Nestled All Snug In Their Beds

Nestled All Snug In Their Beds

This is the season when the creatures of the woods and fields are settling down for a “long winter’s nap.” But which animals are true hibernators in this region?

There is quite a variety of them. Box turtles hibernate for short periods of time across many of the southern states, according to “Turtles of the United States and Canada” by Carl H. Ernst and Jeffrey E. Lovich. The length of their hibernation varies from 77 to 154 days depending on the subspecies and the climate of their location.

Chipmunks, woodchucks, bumble bees, snails and garter snakes also hibernate in this region. Chipmunks have to wake up every few days in order to move about, eat from their cache of food and defecate. Garter snakes hibernate in groups when it’s cold. “Herps of Arkansas” explains that “areas underneath storage sheds, cracks in foundations, and similar places may be utilized for hibernation through the winter.” And of course, frogs become frozen little lumps and manage not to die using a sort of antifreeze adaptation.

The only constant is change. Science is a great example of this. According to the University of Arkansas Division of Agriculture, there has long been a debate about whether our native black bears are true hibernators, or a unique case of adaptive hibernation, or if they undergo what’s known as “torpor,” which is different from hibernation. “Biologists debate the use of the term ‘hibernation’ for bears because the body temperatures of bears do not drop as low as most hibernators like woodchucks and ground squirrels during winter. Some hibernation researchers, however, consider bears to have adaptations that are superior to other hibernators, particularly in the areas of nitrogen and bone metabolism.”

According to the Yellowstone National Park Service, “For many years some people did not consider bears to be true hibernators. Many scientists now consider bears to be super hibernators.” This means that they’re better adapted for hibernation than other true hibernating species. According to the US Fish and Wildlife Service, black bears are not classified as “true hibernators” due to their body temperature being too high and their ability to roam around if food is available during winter.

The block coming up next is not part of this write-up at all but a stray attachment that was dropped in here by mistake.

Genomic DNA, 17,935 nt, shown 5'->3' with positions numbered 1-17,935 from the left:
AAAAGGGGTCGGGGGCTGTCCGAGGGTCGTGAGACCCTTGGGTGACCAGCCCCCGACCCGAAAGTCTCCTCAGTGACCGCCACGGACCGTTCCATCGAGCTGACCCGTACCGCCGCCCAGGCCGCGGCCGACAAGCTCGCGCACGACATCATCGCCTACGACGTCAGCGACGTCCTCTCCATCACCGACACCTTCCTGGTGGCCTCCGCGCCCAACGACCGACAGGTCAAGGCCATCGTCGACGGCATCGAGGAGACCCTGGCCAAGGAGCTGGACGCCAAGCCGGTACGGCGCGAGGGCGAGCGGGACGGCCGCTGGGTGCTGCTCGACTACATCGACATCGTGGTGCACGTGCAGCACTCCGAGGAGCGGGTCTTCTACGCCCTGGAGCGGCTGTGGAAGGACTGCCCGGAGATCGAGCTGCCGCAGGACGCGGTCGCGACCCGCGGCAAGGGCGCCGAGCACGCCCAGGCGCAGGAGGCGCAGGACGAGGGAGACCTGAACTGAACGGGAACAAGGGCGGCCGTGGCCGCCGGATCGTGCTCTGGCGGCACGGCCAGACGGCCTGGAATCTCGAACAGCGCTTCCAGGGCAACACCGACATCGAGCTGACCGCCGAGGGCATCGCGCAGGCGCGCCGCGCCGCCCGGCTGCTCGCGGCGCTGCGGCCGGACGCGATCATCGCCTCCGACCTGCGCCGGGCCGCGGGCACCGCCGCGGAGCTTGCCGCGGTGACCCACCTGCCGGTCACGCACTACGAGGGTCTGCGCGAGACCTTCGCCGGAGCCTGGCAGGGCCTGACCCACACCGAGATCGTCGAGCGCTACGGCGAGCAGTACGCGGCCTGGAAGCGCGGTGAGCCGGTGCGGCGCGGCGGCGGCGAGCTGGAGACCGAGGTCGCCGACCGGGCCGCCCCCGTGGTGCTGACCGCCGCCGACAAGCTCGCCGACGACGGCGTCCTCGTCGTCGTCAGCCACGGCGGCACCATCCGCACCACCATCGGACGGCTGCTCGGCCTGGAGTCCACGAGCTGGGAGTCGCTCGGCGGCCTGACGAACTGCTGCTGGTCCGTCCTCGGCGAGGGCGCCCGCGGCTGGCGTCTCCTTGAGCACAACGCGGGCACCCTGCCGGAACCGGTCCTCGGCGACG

But Wikipedia, citing the National Park Service in the most recent source on the matter, claims that “black bears were once not considered true or ‘deep’ hibernators, but because of discoveries about the metabolic changes that allow black bears to remain dormant for months without eating, drinking, urinating or defecating, most biologists have redefined mammalian hibernation as ‘specialized, seasonal reduction in metabolism concurrent with scarce food and cold weather.’ Black bears are now considered highly efficient hibernators.” We’ll let the scientists duke it out on that one. Regardless of what words we use to define a category, the bears’ behavior and physiology remains little changed.

The amazing feat of hibernation can compete with Santa’s flying reindeer and magical habit of popping down chimneys. One might even describe hibernation as a sort of miraculous adaptation showing just how remarkable nature can be.

Amanda Bancroft is a writer, artist, and naturalist building an off-grid cottage for land conservation on Kessler Mountain. She and her husband Ryan blog about their adventures and offer a solar-hosted online educational center on how to make a difference with everyday choices at

Categories: Commentary, Making Ripples